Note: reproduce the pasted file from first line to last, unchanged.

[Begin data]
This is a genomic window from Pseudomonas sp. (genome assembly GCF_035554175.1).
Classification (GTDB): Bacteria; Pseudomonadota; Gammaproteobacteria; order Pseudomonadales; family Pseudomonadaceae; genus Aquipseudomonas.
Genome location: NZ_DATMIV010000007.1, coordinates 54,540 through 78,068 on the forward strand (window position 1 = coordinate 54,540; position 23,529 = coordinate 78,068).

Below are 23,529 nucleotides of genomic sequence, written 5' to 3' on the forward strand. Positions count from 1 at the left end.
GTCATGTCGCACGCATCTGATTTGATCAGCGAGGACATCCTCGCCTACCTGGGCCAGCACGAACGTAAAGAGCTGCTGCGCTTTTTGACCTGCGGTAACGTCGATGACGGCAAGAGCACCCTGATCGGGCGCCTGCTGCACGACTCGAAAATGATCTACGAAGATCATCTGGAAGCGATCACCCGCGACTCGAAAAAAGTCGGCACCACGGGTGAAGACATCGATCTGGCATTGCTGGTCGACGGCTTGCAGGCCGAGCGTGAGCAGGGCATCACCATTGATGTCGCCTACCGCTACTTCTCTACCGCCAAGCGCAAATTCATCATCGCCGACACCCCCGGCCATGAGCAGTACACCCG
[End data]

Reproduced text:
This is a genomic window from Pseudomonas sp. (genome assembly GCF_035554175.1).
Classification (GTDB): Bacteria; Pseudomonadota; Gammaproteobacteria; order Pseudomonadales; family Pseudomonadaceae; genus Aquipseudomonas.
Genome location: NZ_DATMIV010000007.1, coordinates 54,540 through 78,068 on the forward strand (window position 1 = coordinate 54,540; position 23,529 = coordinate 78,068).

Below are 23,529 nucleotides of genomic sequence, written 5' to 3' on the forward strand. Positions count from 1 at the left end.
GTCATGTCGCACGCATCTGATTTGATCAGCGAGGACATCCTCGCCTACCTGGGCCAGCACGAACGTAAAGAGCTGCTGCGCTTTTTGACCTGCGGTAACGTCGATGACGGCAAGAGCACCCTGATCGGGCGCCTGCTGCACGACTCGAAAATGATCTACGAAGATCATCTGGAAGCGATCACCCGCGACTCGAAAAAAGTCGGCACCACGGGTGAAGACATCGATCTGGCATTGCTGGTCGACGGCTTGCAGGCCGAGCGTGAGCAGGGCATCACCATTGATGTCGCCTACCGCTACTTCTCTACCGCCAAGCGCAAATTCATCATCGCCGACACCCCCGGCCATGAGCAGTACACCCG